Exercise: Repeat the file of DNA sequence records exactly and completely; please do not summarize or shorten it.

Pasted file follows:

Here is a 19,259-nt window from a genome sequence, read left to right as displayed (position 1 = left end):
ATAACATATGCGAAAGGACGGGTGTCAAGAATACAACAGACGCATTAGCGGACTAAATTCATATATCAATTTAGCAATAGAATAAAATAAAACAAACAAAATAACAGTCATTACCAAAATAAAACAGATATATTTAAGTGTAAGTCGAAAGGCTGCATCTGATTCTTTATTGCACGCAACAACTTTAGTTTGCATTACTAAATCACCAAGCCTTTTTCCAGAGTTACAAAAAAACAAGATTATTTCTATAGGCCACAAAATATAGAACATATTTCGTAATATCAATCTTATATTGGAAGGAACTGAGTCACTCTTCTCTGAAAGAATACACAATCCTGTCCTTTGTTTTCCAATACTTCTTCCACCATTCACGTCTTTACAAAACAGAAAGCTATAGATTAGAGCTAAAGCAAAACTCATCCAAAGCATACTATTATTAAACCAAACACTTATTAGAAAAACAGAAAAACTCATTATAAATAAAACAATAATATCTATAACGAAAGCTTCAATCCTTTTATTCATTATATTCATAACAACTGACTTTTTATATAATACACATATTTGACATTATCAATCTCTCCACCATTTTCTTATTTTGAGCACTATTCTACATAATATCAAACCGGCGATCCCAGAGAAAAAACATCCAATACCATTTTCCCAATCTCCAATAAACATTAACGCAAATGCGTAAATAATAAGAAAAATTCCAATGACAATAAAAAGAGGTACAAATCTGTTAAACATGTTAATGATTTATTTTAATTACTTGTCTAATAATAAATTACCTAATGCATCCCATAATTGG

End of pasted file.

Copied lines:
Here is a 19,259-nt window from a genome sequence, read left to right as displayed (position 1 = left end):
ATAACATATGCGAAAGGACGGGTGTCAAGAATACAACAGACGCATTAGCGGACTAAATTCATATATCAATTTAGCAATAGAATAAAATAAAACAAACAAAATAACAGTCATTACCAAAATAAAACAGATATATTTAAGTGTAAGTCGAAAGGCTGCATCTGATTCTTTATTGCACGCAACAACTTTAGTTTGCATTACTAAATCACCAAGCCTTTTTCCAGAGTTACAAAAAAACAAGATTATTTCTATAGGCCACAAAATATAGAACATATTTCGTAATATCAATCTTATATTGGAAGGAACTGAGTCACTCTTCTCTGAAAGAATACACAATCCTGTCCTTTGTTTTCCAATACTTCTTCCACCATTCACGTCTTTACAAAACAGAAAGCTATAGATTAGAGCTAAAGCAAAACTCATCCAAAGCATACTATTATTAAACCAAACACTTATTAGAAAAACAGAAAAACTCATTATAAATAAAACAATAATATCTATAACGAAAGCTTCAATCCTTTTATTCATTATATTCATAACAACTGACTTTTTATATAATACACATATTTGACATTATCAATCTCTCCACCATTTTCTTATTTTGAGCACTATTCTACATAATATCAAACCGGCGATCCCAGAGAAAAAACATCCAATACCATTTTCCCAATCTCCAATAAACATTAACGCAAATGCGTAAATAATAAGAAAAATTCCAATGACAATAAAAAGAGGTACAAATCTGTTAAACATGTTAATGATTTATTTTAATTACTTGTCTAATAATAAATTACCTAATGCATCCCATAATTGG